Not so Amazing Amazon

I have like many of you been a customer of Amazon, and loved the options available as a consumer. Over the last few years there have been different discussions on some of the designer lists regarding practices by Amazon from the perspective of a self publishing designer…one that has self published a book.

While at TNNA during a dinner conversation, we were discussing POD (print on demand) and opportunities out there for those designers interested in self publishing a book.  Cat Bordhi has her seminar on that topic every year and those who attend are very inspired. I have seen Margaret Fisher’s self published book, Seven Things That Can Make Or Break A Sweater in the booth of my distributor Up North Fiber Art Supply, and it is very well done. It came up in the conversation that Amazon now has POD services and that the books are well done. I went to Amazon’s site to try and dig up some information and ended up doing a web search. What I found was very revealing.

The services are provided by Book Surge, a small company that was purchased by Amazon. Okay, I don’t have a problem with that. What I do have a problem with is that they will, unless the POD books are through their company Book Surge, turn off the  “buy” button on authors book pages if they do not switch from their current POD provider to BookSurge.  Amazon gets paid twice, essentially…for the printing of the book and then like they normally do for the purchase. If you don’t want to go this route, you can pay them to warehouse your product and pay whatever associated affiliate fees there are. BookSurge charges 48%, I think I read.  I don’t remember all of the details, but you can read about the details at different web sites including Writer’s Weekly. This is News is a little more than a year old, but it is news to me. There was a lawsuit against Amazon as of 5/19/2008 but I don’t know any updated information past that. They (BookLocker, the ones who filed the lawsuit) are still awaiting the judgement of the case.

This goes against the mission statement of Amazon. While they are free to purchase a POD company if they wish, when reading the details about what transpired and how they went about things, it was not very transparent. Do this or we will punish you. Do this so we can earn 48% off of you, or we will punish you. BookLocker authors have been encouraged to change their links on book pages from Amazon to Barnes and Nobles. While you cannot just put a book on Amazon and expect it to sell with no marketing from you as the author, you do not have to have Amazon forcing you to either pay set up fees (and all other related fees) twice to have files with BookSurge and then whoever you normally work with, nor do you have to be forced to switch to one POD supplier – theirs – with no choice. Barnes and Noble offers free shipping on orders over $25, and they don’t strong arm anyone. This started with Amazon/BookSurge making phone calls (therefore no hard copy to implicate) to Lightening Source customers, letting them know the benefits of switching and if they did not the “buy” button would be turned off. Lightening Source is of course owned by Ingram, and having your POD book listed by Ingram makes your book available to all bookstores, like Barnes and Nobles.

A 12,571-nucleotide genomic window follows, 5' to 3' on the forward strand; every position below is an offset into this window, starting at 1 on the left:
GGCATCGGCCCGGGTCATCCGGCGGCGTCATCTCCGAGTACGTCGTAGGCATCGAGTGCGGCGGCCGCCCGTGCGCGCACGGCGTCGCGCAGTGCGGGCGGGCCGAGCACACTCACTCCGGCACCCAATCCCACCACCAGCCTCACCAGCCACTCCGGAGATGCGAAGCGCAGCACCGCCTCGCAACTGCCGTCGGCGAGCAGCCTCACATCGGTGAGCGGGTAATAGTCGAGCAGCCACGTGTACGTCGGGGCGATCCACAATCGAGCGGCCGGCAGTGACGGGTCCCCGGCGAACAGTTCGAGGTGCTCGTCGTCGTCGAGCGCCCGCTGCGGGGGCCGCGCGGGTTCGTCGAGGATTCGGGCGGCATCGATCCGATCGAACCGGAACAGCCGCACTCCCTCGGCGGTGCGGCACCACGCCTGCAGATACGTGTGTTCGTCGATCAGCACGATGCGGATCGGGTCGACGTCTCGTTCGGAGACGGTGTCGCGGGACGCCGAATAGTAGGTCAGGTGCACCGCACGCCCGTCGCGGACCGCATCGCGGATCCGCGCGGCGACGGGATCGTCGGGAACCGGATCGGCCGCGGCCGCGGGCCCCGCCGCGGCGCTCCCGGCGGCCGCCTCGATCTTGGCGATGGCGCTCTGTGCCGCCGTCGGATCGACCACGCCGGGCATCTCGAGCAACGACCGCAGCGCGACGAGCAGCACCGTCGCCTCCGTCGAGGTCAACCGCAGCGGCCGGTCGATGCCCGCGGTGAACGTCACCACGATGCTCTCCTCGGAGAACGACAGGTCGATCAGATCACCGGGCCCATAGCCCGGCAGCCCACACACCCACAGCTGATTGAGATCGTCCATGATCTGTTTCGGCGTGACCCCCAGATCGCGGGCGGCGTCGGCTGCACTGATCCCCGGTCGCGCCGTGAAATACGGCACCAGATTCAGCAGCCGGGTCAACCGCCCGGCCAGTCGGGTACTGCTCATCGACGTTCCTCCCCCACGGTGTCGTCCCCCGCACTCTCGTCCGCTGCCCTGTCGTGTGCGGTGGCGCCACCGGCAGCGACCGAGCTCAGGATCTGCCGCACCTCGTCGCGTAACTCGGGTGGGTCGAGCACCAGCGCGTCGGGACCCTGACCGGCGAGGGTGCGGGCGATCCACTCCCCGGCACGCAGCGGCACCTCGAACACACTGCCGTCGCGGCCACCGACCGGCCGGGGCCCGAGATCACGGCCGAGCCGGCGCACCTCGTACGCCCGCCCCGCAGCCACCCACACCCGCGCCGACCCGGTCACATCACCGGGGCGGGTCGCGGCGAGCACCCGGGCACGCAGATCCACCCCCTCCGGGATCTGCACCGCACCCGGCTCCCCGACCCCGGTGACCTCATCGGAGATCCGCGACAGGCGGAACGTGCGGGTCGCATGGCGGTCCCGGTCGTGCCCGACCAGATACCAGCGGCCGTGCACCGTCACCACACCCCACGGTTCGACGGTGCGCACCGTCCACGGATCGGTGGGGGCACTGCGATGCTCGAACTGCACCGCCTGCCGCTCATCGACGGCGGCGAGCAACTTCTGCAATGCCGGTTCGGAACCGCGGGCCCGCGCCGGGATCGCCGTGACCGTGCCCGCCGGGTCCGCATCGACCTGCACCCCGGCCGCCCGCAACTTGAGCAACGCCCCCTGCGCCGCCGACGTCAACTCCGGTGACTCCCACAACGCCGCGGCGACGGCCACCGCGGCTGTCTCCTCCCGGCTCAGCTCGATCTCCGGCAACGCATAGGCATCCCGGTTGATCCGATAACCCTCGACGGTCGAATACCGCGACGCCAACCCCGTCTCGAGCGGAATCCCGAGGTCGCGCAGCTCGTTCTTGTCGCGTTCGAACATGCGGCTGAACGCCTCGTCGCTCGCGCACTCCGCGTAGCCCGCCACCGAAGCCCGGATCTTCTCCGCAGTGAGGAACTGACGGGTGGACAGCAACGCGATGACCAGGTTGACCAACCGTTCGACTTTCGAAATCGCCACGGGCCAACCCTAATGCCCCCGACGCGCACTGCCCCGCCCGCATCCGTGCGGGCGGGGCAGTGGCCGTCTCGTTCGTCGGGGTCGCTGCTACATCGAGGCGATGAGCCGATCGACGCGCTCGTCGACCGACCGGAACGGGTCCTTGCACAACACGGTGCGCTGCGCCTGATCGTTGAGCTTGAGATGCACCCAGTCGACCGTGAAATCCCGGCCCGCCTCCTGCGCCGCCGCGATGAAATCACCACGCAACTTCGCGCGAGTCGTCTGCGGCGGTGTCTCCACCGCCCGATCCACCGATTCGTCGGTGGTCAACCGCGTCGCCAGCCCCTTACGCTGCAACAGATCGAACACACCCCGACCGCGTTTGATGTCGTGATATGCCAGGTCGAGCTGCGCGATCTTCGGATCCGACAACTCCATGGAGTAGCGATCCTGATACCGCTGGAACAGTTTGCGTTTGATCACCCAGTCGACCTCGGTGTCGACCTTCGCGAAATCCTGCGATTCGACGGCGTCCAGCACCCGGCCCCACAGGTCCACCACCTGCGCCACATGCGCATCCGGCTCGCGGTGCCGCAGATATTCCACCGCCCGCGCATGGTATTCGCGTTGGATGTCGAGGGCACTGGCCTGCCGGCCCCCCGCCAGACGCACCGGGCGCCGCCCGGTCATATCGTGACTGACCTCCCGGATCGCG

You can view the complaint on-line, filed in Bangor Main by BookLocker. com (they are awaiting the ruling of the judge). I am simply amazed.

I will think long and hard before purchasing from Amazon again myself. I don’t have a problem with them owning a POD company. I DO have a problem with them in essence becoming a publisher, not just a retailer, and demanding that all authors switch to them if they want to continue to use Amazon as they have. You have to switch to us, and pay for everything all over again to set up your digital files, and by the way we will charge you more. And if you don’t switch to us we will make it more difficult for your customer, and we will charge you even more.

To top it off, there are some complaints of the product being of lesser quality. While I have no knowledge of that point, that is what is being claimed by some. If Amazon removed that restriction regarding having to use their POD services my thoughts would be more power to them, let the market decide. As it is, they are taking the decision out of the market and putting it in their pocket.They are trying to straddle the fence between retailer and publisher, and as the largest retailer of books on-line they are creating a monopoly for themselves.

Peace and Knitting, JoLene Treace


One Response to “Not so Amazing Amazon”

  1. richard hoy Says:

    We finally got an update on our case yesterday (August 26), a year-and-a-half after we filed suit.

    Chief U.S. District Judge John Woodcock Jr. has denied’s motion to dismiss.

    Denial of the motion to dismiss means BookLocker can proceed with its antitrust case.

    All the details, including the judge’s order, are here:

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